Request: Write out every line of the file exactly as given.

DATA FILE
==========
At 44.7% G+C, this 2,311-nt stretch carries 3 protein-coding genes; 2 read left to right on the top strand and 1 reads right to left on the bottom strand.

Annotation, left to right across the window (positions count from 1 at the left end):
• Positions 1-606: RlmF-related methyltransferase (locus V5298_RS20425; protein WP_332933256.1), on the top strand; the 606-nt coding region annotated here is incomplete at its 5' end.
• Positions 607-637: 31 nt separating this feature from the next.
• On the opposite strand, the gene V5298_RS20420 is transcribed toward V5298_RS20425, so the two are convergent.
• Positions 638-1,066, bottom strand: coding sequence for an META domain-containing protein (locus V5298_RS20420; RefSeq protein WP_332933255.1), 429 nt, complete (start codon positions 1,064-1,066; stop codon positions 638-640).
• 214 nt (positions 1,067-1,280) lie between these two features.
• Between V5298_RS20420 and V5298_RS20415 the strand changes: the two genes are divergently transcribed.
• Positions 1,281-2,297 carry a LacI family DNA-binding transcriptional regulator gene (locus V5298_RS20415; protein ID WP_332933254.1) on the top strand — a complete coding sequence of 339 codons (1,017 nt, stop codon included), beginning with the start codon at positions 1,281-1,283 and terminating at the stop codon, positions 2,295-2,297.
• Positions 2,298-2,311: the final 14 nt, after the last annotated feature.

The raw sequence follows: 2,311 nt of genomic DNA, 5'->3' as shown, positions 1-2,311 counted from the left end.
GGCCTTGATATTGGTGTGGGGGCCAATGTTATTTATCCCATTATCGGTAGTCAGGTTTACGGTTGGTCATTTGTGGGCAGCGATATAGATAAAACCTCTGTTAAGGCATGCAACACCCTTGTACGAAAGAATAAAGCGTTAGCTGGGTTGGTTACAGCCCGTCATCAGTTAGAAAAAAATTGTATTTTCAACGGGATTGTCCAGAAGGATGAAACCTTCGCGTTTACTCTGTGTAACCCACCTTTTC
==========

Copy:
At 44.7% G+C, this 2,311-nt stretch carries 3 protein-coding genes; 2 read left to right on the top strand and 1 reads right to left on the bottom strand.

Annotation, left to right across the window (positions count from 1 at the left end):
• Positions 1-606: RlmF-related methyltransferase (locus V5298_RS20425; protein WP_332933256.1), on the top strand; the 606-nt coding region annotated here is incomplete at its 5' end.
• Positions 607-637: 31 nt separating this feature from the next.
• On the opposite strand, the gene V5298_RS20420 is transcribed toward V5298_RS20425, so the two are convergent.
• Positions 638-1,066, bottom strand: coding sequence for an META domain-containing protein (locus V5298_RS20420; RefSeq protein WP_332933255.1), 429 nt, complete (start codon positions 1,064-1,066; stop codon positions 638-640).
• 214 nt (positions 1,067-1,280) lie between these two features.
• Between V5298_RS20420 and V5298_RS20415 the strand changes: the two genes are divergently transcribed.
• Positions 1,281-2,297 carry a LacI family DNA-binding transcriptional regulator gene (locus V5298_RS20415; protein ID WP_332933254.1) on the top strand — a complete coding sequence of 339 codons (1,017 nt, stop codon included), beginning with the start codon at positions 1,281-1,283 and terminating at the stop codon, positions 2,295-2,297.
• Positions 2,298-2,311: the final 14 nt, after the last annotated feature.

The raw sequence follows: 2,311 nt of genomic DNA, 5'->3' as shown, positions 1-2,311 counted from the left end.
GGCCTTGATATTGGTGTGGGGGCCAATGTTATTTATCCCATTATCGGTAGTCAGGTTTACGGTTGGTCATTTGTGGGCAGCGATATAGATAAAACCTCTGTTAAGGCATGCAACACCCTTGTACGAAAGAATAAAGCGTTAGCTGGGTTGGTTACAGCCCGTCATCAGTTAGAAAAAAATTGTATTTTCAACGGGATTGTCCAGAAGGATGAAACCTTCGCGTTTACTCTGTGTAACCCACCTTTTC